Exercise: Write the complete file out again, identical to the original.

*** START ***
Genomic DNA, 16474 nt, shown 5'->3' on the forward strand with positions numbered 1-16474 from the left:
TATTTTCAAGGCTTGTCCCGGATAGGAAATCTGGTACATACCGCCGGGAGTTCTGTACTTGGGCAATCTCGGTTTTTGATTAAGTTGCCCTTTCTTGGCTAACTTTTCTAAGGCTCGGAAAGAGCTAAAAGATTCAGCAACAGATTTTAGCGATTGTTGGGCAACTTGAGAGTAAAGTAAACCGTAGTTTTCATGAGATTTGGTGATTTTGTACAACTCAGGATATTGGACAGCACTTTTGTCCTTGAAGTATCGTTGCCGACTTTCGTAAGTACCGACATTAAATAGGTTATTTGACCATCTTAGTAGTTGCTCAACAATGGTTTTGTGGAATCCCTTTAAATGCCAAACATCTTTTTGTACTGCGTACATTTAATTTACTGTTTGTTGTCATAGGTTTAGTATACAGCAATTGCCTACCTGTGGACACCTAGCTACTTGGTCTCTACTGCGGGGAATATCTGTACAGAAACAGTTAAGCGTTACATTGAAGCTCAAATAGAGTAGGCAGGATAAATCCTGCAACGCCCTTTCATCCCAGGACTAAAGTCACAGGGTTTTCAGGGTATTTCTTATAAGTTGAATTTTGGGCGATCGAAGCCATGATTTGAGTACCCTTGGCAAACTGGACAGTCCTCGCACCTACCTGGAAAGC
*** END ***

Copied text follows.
Genomic DNA, 16474 nt, shown 5'->3' on the forward strand with positions numbered 1-16474 from the left:
TATTTTCAAGGCTTGTCCCGGATAGGAAATCTGGTACATACCGCCGGGAGTTCTGTACTTGGGCAATCTCGGTTTTTGATTAAGTTGCCCTTTCTTGGCTAACTTTTCTAAGGCTCGGAAAGAGCTAAAAGATTCAGCAACAGATTTTAGCGATTGTTGGGCAACTTGAGAGTAAAGTAAACCGTAGTTTTCATGAGATTTGGTGATTTTGTACAACTCAGGATATTGGACAGCACTTTTGTCCTTGAAGTATCGTTGCCGACTTTCGTAAGTACCGACATTAAATAGGTTATTTGACCATCTTAGTAGTTGCTCAACAATGGTTTTGTGGAATCCCTTTAAATGCCAAACATCTTTTTGTACTGCGTACATTTAATTTACTGTTTGTTGTCATAGGTTTAGTATACAGCAATTGCCTACCTGTGGACACCTAGCTACTTGGTCTCTACTGCGGGGAATATCTGTACAGAAACAGTTAAGCGTTACATTGAAGCTCAAATAGAGTAGGCAGGATAAATCCTGCAACGCCCTTTCATCCCAGGACTAAAGTCACAGGGTTTTCAGGGTATTTCTTATAAGTTGAATTTTGGGCGATCGAAGCCATGATTTGAGTACCCTTGGCAAACTGGACAGTCCTCGCACCTACCTGGAAAGC